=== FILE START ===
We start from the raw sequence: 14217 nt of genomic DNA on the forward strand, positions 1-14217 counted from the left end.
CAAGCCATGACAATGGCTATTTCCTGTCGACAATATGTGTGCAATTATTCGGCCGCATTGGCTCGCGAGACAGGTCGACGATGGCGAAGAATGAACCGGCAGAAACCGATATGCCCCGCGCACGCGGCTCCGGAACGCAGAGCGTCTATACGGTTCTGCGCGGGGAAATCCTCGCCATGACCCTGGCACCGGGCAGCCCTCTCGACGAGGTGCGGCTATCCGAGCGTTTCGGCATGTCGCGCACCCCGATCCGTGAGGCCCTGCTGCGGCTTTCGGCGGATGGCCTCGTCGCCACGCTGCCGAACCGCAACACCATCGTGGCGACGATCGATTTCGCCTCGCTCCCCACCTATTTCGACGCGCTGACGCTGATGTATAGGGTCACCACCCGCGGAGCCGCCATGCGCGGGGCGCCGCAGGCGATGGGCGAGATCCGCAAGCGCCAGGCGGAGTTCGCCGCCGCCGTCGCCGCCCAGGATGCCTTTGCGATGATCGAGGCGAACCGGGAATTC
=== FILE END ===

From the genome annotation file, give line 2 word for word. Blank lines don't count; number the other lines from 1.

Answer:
CAAGCCATGACAATGGCTATTTCCTGTCGACAATATGTGTGCAATTATTCGGCCGCATTGGCTCGCGAGACAGGTCGACGATGGCGAAGAATGAACCGGCAGAAACCGATATGCCCCGCGCACGCGGCTCCGGAACGCAGAGCGTCTATACGGTTCTGCGCGGGGAAATCCTCGCCATGACCCTGGCACCGGGCAGCCCTCTCGACGAGGTGCGGCTATCCGAGCGTTTCGGCATGTCGCGCACCCCGATCCGTGAGGCCCTGCTGCGGCTTTCGGCGGATGGCCTCGTCGCCACGCTGCCGAACCGCAACACCATCGTGGCGACGATCGATTTCGCCTCGCTCCCCACCTATTTCGACGCGCTGACGCTGATGTATAGGGTCACCACCCGCGGAGCCGCCATGCGCGGGGCGCCGCAGGCGATGGGCGAGATCCGCAAGCGCCAGGCGGAGTTCGCCGCCGCCGTCGCCGCCCAGGATGCCTTTGCGATGATCGAGGCGAACCGGGAATTC